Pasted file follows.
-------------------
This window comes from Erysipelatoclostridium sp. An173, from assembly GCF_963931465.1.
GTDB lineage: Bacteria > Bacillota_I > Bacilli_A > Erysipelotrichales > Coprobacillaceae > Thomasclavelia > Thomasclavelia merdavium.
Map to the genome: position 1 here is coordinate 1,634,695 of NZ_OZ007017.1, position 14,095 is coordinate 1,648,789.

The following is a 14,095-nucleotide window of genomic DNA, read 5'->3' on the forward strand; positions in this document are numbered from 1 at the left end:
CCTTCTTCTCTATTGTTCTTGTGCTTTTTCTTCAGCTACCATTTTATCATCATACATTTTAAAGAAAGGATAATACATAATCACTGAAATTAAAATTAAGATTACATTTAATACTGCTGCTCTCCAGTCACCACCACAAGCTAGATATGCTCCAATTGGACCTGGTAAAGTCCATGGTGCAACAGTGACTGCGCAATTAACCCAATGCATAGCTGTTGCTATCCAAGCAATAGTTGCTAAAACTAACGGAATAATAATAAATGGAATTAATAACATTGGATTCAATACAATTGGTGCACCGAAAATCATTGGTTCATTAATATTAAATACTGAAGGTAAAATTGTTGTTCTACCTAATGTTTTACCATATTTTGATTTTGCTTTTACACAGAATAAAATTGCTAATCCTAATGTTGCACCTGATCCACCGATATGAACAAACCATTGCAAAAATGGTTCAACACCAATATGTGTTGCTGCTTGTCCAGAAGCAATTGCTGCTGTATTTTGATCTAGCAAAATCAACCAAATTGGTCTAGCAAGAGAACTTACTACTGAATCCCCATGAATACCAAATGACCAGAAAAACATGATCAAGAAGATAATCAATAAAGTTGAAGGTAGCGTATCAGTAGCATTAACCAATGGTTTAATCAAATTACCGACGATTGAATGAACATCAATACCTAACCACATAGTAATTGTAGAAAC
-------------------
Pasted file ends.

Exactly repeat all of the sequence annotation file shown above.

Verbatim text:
This window comes from Erysipelatoclostridium sp. An173, from assembly GCF_963931465.1.
GTDB lineage: Bacteria > Bacillota_I > Bacilli_A > Erysipelotrichales > Coprobacillaceae > Thomasclavelia > Thomasclavelia merdavium.
Map to the genome: position 1 here is coordinate 1,634,695 of NZ_OZ007017.1, position 14,095 is coordinate 1,648,789.

The following is a 14,095-nucleotide window of genomic DNA, read 5'->3' on the forward strand; positions in this document are numbered from 1 at the left end:
CCTTCTTCTCTATTGTTCTTGTGCTTTTTCTTCAGCTACCATTTTATCATCATACATTTTAAAGAAAGGATAATACATAATCACTGAAATTAAAATTAAGATTACATTTAATACTGCTGCTCTCCAGTCACCACCACAAGCTAGATATGCTCCAATTGGACCTGGTAAAGTCCATGGTGCAACAGTGACTGCGCAATTAACCCAATGCATAGCTGTTGCTATCCAAGCAATAGTTGCTAAAACTAACGGAATAATAATAAATGGAATTAATAACATTGGATTCAATACAATTGGTGCACCGAAAATCATTGGTTCATTAATATTAAATACTGAAGGTAAAATTGTTGTTCTACCTAATGTTTTACCATATTTTGATTTTGCTTTTACACAGAATAAAATTGCTAATCCTAATGTTGCACCTGATCCACCGATATGAACAAACCATTGCAAAAATGGTTCAACACCAATATGTGTTGCTGCTTGTCCAGAAGCAATTGCTGCTGTATTTTGATCTAGCAAAATCAACCAAATTGGTCTAGCAAGAGAACTTACTACTGAATCCCCATGAATACCAAATGACCAGAAAAACATGATCAAGAAGATAATCAATAAAGTTGAAGGTAGCGTATCAGTAGCATTAACCAATGGTTTAATCAAATTACCGACGATTGAATGAACATCAATACCTAACCACATAGTAATTGTAGAAAC